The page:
The Lola T70 was developed by Lola Cars in 1965 for sports car racing – Lola built the chassis, which were typically powered by large American V8 engines, predominantly Chevrolets and Fords. The T70 was prolific throughout the mid- to late-1960s, and over 100 examples were built in three versions – an open-topped MkI and MkII Spyder, followed by a MkIII Coup, and an updated MkIIIB.
The Lola T70 Coup was the first Lola to be designed in the wind tunnel. Chief designer Eric Broadley enlisted the help of Tony Southgate, and the finished car displayed fine handling and stunning styling. Its final evocation – the MkIIIB – is arguably one of the most beautiful racing cars of its era.
The first successes for the T70 were in the US, where the car won the Monteray Grand Prix at Laguna Seca in October 1965. In 1966, the T70 dominated the Can-Am championship, winning five of the six races in the series – three in the hands of John Surtees, one with Dan Gurney, and one with Mark Donohue, with John Surtees becoming champion in a Chevrolet-powered example.
In 1968, T70s finished 1–2 in the Daytona 24 Hours, although there was strong opposition in both the European and US scene from Ford’s GT40. The T70 was highly successful in the domestic UK and European championships, and won regularly. In 1970, T70s were used during the filming of the Steve McQueen movie Le Mans, some of them disguised to appear as Porsche 917s or Ferrari 512s.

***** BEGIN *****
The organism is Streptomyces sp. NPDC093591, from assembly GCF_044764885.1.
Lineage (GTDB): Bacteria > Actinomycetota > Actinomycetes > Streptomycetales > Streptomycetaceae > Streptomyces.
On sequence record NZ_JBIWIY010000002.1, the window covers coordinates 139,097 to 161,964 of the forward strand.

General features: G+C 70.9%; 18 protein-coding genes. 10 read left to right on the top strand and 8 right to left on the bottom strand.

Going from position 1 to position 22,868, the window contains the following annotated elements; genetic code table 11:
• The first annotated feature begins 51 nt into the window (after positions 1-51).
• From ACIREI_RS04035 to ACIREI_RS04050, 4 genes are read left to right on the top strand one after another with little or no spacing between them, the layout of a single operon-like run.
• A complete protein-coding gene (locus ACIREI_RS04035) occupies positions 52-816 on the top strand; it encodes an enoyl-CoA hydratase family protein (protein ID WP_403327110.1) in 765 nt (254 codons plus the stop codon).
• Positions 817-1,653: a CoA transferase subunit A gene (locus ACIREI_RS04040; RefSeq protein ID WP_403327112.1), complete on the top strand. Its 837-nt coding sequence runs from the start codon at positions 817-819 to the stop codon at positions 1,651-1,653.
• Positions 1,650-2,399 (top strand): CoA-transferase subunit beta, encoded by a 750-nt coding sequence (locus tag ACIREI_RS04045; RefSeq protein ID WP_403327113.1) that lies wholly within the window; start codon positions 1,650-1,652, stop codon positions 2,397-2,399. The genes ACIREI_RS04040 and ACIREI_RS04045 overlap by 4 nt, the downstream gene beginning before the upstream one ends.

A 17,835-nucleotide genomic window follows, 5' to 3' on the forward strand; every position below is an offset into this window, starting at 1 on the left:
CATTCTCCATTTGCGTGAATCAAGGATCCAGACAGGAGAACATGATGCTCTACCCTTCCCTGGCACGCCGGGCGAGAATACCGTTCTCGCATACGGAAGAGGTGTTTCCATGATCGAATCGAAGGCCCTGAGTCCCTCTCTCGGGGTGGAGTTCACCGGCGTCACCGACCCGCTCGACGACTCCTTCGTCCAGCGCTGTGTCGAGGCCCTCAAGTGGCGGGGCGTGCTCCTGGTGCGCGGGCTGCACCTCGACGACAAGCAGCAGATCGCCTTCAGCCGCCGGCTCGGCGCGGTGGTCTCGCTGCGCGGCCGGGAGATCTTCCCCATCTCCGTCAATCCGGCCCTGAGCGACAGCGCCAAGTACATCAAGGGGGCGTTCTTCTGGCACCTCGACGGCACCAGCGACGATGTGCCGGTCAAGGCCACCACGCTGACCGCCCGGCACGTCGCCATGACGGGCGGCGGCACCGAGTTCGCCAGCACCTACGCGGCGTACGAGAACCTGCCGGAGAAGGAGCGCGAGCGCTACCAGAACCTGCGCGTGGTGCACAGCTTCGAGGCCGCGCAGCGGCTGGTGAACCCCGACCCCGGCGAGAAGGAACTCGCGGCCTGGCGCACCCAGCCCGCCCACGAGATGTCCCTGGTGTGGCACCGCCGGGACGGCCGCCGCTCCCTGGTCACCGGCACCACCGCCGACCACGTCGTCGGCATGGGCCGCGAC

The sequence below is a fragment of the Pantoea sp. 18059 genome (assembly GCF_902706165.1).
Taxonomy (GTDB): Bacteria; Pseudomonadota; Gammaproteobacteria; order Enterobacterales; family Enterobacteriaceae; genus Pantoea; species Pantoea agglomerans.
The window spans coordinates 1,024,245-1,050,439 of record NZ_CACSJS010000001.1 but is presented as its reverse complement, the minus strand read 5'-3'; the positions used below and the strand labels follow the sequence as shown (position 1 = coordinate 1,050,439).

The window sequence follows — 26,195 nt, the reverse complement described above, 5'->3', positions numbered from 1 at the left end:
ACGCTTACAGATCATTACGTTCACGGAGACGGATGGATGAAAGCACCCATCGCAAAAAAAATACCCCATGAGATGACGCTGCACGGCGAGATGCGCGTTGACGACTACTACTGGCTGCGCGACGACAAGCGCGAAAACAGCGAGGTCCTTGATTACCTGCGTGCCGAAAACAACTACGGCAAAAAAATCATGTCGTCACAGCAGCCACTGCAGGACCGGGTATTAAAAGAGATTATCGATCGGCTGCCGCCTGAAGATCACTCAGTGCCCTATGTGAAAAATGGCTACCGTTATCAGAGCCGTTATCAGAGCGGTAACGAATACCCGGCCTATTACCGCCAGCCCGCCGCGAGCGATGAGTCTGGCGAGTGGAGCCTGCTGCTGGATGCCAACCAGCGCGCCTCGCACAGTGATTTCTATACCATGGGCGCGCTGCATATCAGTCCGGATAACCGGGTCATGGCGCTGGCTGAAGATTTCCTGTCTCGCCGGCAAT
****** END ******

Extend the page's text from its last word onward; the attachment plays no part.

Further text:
Today, Lola T70s are regular competitors on the historic racing scene, and examples are highly sought after by collectors.
Author: Chas Parker has written a number of books about motor sport, including full histories of Brands Hatch and Silverstone circuits, and Haynes Manuals for the D-type Jaguar and Bugatti Type 35. He was short-listed, together with co-author Philip Porter, for the 2017 RAC Motoring Book of the Year Award for his book on the 1953 Le Mans-winning C-type Jaguar.